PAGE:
“It feels like a thousand pounds of weight holding your body down in a pool of water, barely reaching your chin.”
The line, sandwiched between lurking bass keys and pretty piano arpeggios, is sampled from Rage Almighty’s poem Depression in Assume Form the opening and title track. Just 75 seconds into the album, it’s a watershed moment for James Blake very early on: it’s an uncharacteristically open revelation, in lyric form, of a battle with depression.
It makes some sense that Blake allowed a sample to do the talking for him; he has, after all, hid behind irresolute lyrical abstraction for much of his career. His story is one of ambiguity, where schisms between formidable highs and murky, sketchbook lows (also, between Blake the dubstep producer and the stripped-back soul singer) have come together more and more in a stunning melodrama.
Though Blake had become accustomed to brushing his demons under the carpet of an exhilaratingly textured sound, recent admissions of mental struggles while touring in his twenties shed some light on the cryptic solitude of his self-titled debut, or to the drawn-out emotional turmoil of ‘The Colour in Anything’. Yet if ‘The Colour’ concluded with a hunch that putting the past to bed is crucial for one’s healing, ‘Assume Form’ is that very healing in practice. Previous projects gained renown for their amorphous peaks and troughs, but this album’s guilt-free emotional unloading tentatively tows the line between the two.
Transformed by love, Blake purveys an unrelenting clear-headedness on ‘Assume Form.’ The title track, more emotive than most of what succeeds it, sets a remarkably conclusive tone for an opener. The self-deprecation of “Ashamed lover, when you touch me I wonder what you would want with me” is swept away by the exalting chorus; likewise, the challenges of vulnerability felt from a one-night stand (Tell Them) or the sense of disbelief in one’s own happiness (Where’s the Catch) are always promptly followed up throughout the album by an unyielding peace.
At no point in the album can this newly headstrong yet accepting protagonist be better characterised than by Don’t Miss It, where a scattered point-of-view anxiety evolves into a classy but subdued embrace of the beautiful mundane. An immersive, parabolic and hauntingly honest cut, Blake picks himself up and dusts himself down over increasingly momentous piano prods, so that minor victories (“When you stop being a ghost in a shell/And everybody keeps saying you look well”) feel like hard-fought battles by the end.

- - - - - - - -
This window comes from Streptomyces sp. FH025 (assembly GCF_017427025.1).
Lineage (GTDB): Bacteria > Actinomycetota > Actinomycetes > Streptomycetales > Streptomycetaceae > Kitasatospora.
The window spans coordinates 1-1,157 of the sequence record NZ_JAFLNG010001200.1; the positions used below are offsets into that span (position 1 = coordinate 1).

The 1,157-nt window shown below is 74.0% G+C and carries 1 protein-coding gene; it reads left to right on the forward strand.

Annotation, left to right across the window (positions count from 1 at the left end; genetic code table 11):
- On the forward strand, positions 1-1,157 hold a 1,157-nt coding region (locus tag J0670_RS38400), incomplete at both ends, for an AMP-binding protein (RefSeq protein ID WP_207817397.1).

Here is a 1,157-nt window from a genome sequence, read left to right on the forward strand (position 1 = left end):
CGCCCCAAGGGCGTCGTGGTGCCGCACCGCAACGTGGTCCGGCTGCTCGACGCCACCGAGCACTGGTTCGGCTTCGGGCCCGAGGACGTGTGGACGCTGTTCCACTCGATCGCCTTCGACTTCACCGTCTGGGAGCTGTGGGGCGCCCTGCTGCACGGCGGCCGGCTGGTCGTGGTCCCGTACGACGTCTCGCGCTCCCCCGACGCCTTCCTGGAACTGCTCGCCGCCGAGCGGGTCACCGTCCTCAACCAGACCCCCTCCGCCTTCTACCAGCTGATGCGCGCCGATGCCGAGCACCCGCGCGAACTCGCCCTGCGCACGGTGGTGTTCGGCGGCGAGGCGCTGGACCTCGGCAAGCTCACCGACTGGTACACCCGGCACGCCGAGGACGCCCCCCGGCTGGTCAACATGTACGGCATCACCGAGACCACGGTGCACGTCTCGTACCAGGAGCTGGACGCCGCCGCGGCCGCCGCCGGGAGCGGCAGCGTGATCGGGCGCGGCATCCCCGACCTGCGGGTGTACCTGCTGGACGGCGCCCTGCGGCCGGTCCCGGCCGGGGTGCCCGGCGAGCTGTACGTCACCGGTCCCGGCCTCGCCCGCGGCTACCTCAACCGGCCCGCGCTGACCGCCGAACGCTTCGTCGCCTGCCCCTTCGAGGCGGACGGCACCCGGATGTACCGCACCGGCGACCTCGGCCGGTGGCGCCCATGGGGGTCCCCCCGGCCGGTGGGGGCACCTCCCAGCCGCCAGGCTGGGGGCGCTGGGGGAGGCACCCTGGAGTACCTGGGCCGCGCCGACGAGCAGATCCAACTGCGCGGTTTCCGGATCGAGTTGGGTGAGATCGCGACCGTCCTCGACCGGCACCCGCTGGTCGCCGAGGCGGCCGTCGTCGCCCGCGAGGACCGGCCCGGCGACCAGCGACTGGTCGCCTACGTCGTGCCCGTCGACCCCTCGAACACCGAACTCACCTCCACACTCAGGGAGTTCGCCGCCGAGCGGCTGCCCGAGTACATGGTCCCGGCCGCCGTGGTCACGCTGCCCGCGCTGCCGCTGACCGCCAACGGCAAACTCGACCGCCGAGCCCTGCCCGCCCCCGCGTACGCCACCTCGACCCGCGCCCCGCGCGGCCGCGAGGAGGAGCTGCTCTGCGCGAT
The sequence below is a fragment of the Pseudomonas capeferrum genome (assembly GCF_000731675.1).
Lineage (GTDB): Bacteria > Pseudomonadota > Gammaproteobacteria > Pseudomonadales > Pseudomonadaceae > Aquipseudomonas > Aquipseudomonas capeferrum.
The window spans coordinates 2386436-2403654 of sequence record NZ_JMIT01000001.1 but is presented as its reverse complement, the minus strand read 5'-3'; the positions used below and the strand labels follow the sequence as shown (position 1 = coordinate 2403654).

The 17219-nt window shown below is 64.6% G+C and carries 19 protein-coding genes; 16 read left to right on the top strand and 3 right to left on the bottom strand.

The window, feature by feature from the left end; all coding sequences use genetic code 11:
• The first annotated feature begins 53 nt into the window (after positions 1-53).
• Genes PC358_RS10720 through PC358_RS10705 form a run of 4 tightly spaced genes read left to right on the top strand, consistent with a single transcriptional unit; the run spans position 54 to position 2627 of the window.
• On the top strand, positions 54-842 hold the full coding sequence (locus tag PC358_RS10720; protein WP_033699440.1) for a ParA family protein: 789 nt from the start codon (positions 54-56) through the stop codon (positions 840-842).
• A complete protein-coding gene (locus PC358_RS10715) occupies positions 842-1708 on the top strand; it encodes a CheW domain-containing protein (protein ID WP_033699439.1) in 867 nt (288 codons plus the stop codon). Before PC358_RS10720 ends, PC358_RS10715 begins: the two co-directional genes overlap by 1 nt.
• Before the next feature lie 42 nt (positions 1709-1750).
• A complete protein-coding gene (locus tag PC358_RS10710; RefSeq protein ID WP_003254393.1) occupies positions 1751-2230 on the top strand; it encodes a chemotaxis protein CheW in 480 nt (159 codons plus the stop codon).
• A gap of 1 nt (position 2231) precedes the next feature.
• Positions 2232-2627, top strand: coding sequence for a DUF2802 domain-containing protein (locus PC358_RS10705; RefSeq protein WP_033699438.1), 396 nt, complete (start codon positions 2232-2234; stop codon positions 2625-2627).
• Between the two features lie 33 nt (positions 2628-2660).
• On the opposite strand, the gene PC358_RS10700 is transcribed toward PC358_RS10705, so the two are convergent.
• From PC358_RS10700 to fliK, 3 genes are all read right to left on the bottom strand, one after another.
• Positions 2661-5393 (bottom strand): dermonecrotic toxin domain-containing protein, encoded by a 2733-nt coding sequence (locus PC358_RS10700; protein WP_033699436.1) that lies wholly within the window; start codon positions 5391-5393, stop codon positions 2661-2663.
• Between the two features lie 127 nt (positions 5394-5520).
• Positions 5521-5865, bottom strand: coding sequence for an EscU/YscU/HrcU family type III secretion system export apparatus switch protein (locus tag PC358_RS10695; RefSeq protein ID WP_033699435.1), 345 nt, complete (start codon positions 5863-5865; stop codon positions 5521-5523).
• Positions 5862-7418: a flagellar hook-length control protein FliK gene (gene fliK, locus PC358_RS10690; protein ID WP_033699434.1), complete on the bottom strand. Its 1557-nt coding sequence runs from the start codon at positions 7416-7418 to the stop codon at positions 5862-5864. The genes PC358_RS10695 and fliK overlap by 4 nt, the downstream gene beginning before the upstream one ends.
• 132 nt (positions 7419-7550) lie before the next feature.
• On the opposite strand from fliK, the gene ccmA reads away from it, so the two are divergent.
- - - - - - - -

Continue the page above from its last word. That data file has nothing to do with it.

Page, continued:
Yet aside from the Odyssean bookends of the title track and Don’t Miss It, such a sense of merit remains lacking throughout. The entirety of Blake’s straightforward enjoyment of life clearly isn’t profound enough to fill out 12 tracks, and he begins to mistake lyrical candidness for depth as a result. For every engaging insight we’re given into Blake’s life there’s a forgettably pretty I’ll Come Too or a Power On, where we’re made third wheel on routine conversational addresses to his girlfriend.
Such fine lines between conceit and merriment on ‘Assume Form’ are further epitomised by the way trap drums shoehorn their way onto every track. While the rap game has spent the last two years making use of Blake’s sleek vocals, ‘Assume Form’ has returned the favour with a similarly avid embrace of pop’s zeitgeist sound. That Blake sounds like a feature on the celebrity soirées of Mile High and Tell Them is not even what jars most: rather, it’s how the sound spills over to would-be quintessential James Blake cuts like Into the Red, Are You in Love? or even I’ll Come Too, on which any chance of his usually patient texturing is forced to awkwardly co-exist with ostentatious claps or hurried tempos.
Though ‘Assume Form’ is a disappointingly prudent album, in Barefoot in the Park lies a glimpse at an engaging new sound. Of the handful of cuts on here that aren’t half-baked adjustments to trap-pop, this one is least of all a relapse to the Blake of old. The drums, restrained to vapid knocks and taps, give way to a dense, dreamlike palette of vacillating harps and vocal lulls (incidentally a sample from an Irish folk song). Rosalía’s raspy innocence is an unlikely floral compliment to Blake’s tenor; her apical soprano is the final flourish to a flawless arrangement where all individual parts shine in parallels. It’s stunning.
In fact, it’s on Barefoot in the Park where the album’s mantra is laid bare: “Who needs balance, I’ll see you every day.” No longer a martyr to striking the right chord with his suffering, Blake has chosen just to live. That mentality is the very reason why there’s little meaning below surface level on ‘Assume Form’, and why there are no grandiose ballads destined for the credits of your favourite Nordic detective show.
Instead of icy winter music, ‘Assume Form’ could be the backdrop to a leisurely Sunday between the sheets. And that’s fine: that Blake can demonstrate a distress-free existence beyond depression is important and commendable. But to explore the depths of such a message on a scale anywhere near as interesting as on previous projects, Blake should probably leave the pop limbo in which he currently finds himself.